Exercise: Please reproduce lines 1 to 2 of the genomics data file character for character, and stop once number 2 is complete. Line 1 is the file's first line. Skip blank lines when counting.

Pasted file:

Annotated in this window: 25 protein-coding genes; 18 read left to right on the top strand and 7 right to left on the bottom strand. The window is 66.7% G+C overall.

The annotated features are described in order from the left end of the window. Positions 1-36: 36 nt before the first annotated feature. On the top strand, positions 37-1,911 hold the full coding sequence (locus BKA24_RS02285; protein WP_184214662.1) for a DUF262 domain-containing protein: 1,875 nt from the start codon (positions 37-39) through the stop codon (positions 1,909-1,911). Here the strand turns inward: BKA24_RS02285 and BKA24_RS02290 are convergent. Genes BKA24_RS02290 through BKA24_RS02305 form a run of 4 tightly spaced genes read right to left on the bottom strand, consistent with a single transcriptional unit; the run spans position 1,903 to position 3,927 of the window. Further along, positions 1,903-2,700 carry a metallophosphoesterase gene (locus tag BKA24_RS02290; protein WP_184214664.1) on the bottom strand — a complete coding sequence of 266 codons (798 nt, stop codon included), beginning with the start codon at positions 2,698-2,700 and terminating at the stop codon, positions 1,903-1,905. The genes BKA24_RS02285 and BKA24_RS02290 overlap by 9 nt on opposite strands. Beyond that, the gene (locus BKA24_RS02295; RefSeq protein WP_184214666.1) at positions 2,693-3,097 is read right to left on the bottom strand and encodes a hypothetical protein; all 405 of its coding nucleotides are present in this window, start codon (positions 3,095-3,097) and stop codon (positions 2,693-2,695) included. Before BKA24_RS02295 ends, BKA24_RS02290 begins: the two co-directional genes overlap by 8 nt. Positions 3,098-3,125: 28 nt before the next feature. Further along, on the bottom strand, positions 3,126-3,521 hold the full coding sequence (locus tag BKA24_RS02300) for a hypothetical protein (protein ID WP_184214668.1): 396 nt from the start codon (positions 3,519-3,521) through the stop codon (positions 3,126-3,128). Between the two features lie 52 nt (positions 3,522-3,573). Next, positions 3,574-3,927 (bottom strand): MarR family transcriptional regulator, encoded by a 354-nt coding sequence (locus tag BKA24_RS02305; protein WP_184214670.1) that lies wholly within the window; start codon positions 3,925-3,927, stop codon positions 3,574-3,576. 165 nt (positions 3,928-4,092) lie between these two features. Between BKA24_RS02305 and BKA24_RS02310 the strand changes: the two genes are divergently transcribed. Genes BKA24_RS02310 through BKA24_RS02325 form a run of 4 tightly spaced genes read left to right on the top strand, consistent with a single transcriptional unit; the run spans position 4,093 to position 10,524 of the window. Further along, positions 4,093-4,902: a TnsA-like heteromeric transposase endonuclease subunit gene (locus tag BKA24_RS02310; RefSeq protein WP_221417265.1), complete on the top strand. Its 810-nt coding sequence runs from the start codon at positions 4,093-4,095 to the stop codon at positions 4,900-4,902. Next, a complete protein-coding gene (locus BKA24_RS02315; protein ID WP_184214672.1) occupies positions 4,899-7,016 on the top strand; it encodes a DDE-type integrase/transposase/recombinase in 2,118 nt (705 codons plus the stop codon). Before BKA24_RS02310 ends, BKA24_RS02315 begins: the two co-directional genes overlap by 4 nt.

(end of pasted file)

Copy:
Annotated in this window: 25 protein-coding genes; 18 read left to right on the top strand and 7 right to left on the bottom strand. The window is 66.7% G+C overall.

The annotated features are described in order from the left end of the window. Positions 1-36: 36 nt before the first annotated feature. On the top strand, positions 37-1,911 hold the full coding sequence (locus BKA24_RS02285; protein WP_184214662.1) for a DUF262 domain-containing protein: 1,875 nt from the start codon (positions 37-39) through the stop codon (positions 1,909-1,911). Here the strand turns inward: BKA24_RS02285 and BKA24_RS02290 are convergent. Genes BKA24_RS02290 through BKA24_RS02305 form a run of 4 tightly spaced genes read right to left on the bottom strand, consistent with a single transcriptional unit; the run spans position 1,903 to position 3,927 of the window. Further along, positions 1,903-2,700 carry a metallophosphoesterase gene (locus tag BKA24_RS02290; protein WP_184214664.1) on the bottom strand — a complete coding sequence of 266 codons (798 nt, stop codon included), beginning with the start codon at positions 2,698-2,700 and terminating at the stop codon, positions 1,903-1,905. The genes BKA24_RS02285 and BKA24_RS02290 overlap by 9 nt on opposite strands. Beyond that, the gene (locus BKA24_RS02295; RefSeq protein WP_184214666.1) at positions 2,693-3,097 is read right to left on the bottom strand and encodes a hypothetical protein; all 405 of its coding nucleotides are present in this window, start codon (positions 3,095-3,097) and stop codon (positions 2,693-2,695) included. Before BKA24_RS02295 ends, BKA24_RS02290 begins: the two co-directional genes overlap by 8 nt. Positions 3,098-3,125: 28 nt before the next feature. Further along, on the bottom strand, positions 3,126-3,521 hold the full coding sequence (locus tag BKA24_RS02300) for a hypothetical protein (protein ID WP_184214668.1): 396 nt from the start codon (positions 3,519-3,521) through the stop codon (positions 3,126-3,128). Between the two features lie 52 nt (positions 3,522-3,573). Next, positions 3,574-3,927 (bottom strand): MarR family transcriptional regulator, encoded by a 354-nt coding sequence (locus tag BKA24_RS02305; protein WP_184214670.1) that lies wholly within the window; start codon positions 3,925-3,927, stop codon positions 3,574-3,576. 165 nt (positions 3,928-4,092) lie between these two features. Between BKA24_RS02305 and BKA24_RS02310 the strand changes: the two genes are divergently transcribed. Genes BKA24_RS02310 through BKA24_RS02325 form a run of 4 tightly spaced genes read left to right on the top strand, consistent with a single transcriptional unit; the run spans position 4,093 to position 10,524 of the window. Further along, positions 4,093-4,902: a TnsA-like heteromeric transposase endonuclease subunit gene (locus tag BKA24_RS02310; RefSeq protein WP_221417265.1), complete on the top strand. Its 810-nt coding sequence runs from the start codon at positions 4,093-4,095 to the stop codon at positions 4,900-4,902. Next, a complete protein-coding gene (locus BKA24_RS02315; protein ID WP_184214672.1) occupies positions 4,899-7,016 on the top strand; it encodes a DDE-type integrase/transposase/recombinase in 2,118 nt (705 codons plus the stop codon). Before BKA24_RS02310 ends, BKA24_RS02315 begins: the two co-directional genes overlap by 4 nt.